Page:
Married Folk Rock
This isn’t the first time Luke Doucet and Melissa McClelland have worked together. Both being musically-inclined individuals from the same area in Canada, they’ve collaborated since the early 2000s, and Doucet has produced records for both McClelland’s former band and her solo work. To top it off, the two got hitched in 2006, and in 2011 went on to form Whitehorse, a folk-rock band named after a remote town in Yukon. The band’s sophomore album and first full-length record, The Fate of the World Depends on this Kiss, was written entirely by the two of them and produced by Doucet himself with the help of former bandmate Nik Kozub. Several other musicians appear on the album as well, helping out with instrumentals.
The most obvious stand-out of This Kiss is how outstanding the voices of Doucet and McClelland sound together. All of the vocals are smooth and full. The chorus in the ballad “Annie Lu,” for instance, sounds like their voices are sewn together tightly and is a perfect combination of McClelland’s high pitch and Doucet’s lower-pitched, melancholy voice.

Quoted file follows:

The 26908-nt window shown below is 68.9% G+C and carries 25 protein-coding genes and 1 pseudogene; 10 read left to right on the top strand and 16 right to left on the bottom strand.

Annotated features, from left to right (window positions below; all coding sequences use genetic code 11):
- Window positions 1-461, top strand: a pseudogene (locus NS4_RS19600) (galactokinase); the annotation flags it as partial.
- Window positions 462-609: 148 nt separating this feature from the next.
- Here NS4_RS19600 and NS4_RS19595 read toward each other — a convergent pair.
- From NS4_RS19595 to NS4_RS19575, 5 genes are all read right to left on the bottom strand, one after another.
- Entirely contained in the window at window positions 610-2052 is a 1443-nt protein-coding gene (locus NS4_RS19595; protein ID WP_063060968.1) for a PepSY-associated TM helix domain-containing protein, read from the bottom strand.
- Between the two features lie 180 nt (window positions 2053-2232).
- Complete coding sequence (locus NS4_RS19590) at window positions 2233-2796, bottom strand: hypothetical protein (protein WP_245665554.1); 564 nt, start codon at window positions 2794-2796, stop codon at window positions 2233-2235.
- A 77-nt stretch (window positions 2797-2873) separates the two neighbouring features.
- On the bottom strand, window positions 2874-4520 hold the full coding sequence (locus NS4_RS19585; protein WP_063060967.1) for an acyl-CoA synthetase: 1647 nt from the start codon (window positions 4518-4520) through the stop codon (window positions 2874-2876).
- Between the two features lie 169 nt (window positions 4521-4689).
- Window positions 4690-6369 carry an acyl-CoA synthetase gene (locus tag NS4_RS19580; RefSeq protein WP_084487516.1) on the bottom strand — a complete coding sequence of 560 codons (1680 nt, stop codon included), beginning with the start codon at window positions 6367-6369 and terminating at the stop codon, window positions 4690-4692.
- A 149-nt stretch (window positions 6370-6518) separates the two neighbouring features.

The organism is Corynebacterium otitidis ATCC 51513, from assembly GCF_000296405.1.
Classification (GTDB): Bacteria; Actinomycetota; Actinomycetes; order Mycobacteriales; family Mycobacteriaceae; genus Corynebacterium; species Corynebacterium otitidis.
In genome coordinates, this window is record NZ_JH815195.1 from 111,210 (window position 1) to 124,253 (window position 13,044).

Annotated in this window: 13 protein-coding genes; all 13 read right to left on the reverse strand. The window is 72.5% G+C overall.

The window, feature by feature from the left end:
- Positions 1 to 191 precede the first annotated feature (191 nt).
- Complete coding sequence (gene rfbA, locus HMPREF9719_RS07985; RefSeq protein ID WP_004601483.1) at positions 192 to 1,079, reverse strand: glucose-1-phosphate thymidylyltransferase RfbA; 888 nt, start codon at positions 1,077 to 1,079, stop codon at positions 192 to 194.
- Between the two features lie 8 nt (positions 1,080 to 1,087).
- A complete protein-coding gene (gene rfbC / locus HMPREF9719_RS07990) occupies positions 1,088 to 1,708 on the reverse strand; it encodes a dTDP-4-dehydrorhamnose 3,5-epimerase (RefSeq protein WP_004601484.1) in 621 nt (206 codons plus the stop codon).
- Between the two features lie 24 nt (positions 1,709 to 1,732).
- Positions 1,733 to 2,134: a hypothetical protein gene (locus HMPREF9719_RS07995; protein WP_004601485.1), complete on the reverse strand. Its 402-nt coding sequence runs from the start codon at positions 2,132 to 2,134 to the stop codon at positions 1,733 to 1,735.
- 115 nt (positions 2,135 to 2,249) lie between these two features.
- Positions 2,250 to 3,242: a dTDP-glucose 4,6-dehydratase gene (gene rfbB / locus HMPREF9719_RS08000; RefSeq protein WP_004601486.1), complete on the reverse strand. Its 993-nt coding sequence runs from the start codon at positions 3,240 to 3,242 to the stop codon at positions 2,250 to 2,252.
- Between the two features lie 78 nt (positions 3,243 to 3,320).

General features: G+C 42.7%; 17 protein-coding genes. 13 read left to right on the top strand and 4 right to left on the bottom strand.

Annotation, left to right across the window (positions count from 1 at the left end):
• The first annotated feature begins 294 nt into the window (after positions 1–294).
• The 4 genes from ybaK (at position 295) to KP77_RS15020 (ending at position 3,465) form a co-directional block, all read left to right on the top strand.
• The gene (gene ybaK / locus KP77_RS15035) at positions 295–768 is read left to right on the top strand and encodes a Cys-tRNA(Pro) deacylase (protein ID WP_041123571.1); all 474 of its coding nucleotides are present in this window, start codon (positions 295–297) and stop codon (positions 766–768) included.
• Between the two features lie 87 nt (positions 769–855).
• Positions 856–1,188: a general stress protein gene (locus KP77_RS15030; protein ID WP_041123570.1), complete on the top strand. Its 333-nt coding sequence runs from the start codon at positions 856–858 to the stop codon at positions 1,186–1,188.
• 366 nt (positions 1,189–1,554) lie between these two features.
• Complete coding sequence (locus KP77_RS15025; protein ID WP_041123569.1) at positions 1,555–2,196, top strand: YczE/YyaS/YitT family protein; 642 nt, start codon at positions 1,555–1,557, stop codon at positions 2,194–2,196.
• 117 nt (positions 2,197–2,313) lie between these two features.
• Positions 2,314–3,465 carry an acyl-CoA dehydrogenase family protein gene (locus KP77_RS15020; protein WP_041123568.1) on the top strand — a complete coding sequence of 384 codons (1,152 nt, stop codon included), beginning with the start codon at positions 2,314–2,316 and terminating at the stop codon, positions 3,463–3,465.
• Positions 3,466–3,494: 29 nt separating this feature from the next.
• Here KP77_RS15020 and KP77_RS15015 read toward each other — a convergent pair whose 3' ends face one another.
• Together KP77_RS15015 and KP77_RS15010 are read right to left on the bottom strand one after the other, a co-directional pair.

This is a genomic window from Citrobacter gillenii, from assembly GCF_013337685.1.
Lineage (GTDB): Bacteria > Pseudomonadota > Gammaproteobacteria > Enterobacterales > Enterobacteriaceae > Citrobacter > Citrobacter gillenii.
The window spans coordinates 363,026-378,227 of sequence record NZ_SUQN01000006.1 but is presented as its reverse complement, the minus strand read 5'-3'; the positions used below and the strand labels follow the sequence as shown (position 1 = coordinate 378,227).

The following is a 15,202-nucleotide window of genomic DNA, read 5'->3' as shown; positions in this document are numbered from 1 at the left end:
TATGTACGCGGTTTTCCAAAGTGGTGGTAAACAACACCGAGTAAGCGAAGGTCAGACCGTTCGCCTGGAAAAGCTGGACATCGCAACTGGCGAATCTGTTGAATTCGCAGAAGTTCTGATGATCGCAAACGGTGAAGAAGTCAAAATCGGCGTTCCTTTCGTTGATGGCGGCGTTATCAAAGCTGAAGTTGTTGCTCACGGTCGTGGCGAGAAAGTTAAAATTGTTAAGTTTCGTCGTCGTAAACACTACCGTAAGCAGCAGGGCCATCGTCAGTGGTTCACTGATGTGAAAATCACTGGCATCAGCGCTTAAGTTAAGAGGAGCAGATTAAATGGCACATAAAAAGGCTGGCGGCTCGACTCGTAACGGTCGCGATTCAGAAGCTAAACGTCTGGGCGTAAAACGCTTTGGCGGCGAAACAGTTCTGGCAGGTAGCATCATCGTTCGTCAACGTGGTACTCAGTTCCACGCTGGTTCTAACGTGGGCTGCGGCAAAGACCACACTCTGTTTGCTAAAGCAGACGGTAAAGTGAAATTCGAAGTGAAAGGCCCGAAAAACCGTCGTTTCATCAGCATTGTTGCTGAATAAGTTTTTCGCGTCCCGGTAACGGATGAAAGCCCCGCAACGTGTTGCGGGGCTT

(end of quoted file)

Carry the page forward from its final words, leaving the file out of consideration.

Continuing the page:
Several songs are soft and sweet and acoustic-heavy, such as “Mismatched Eyes (Boat Song),” which also features a little bit of distorted electric guitar at the end, and “Wisconsin,” which eventually builds up into a denser sound but never gets really heavy. Much of the album contains a slight country twang. Opener “Achilles’ Desire” displays this right off the bat, and it keeps right on all the way to the closing song “Mexico Texaco,” a quiet song about a man longing to run away to Mexico with his girl.
All in all, Whitehorse’s The Fate of the World Depends on this Kiss is an intriguing piece of work. This unique and experimental-sounding album shows the two clearly have a lot of chemistry and experience working together.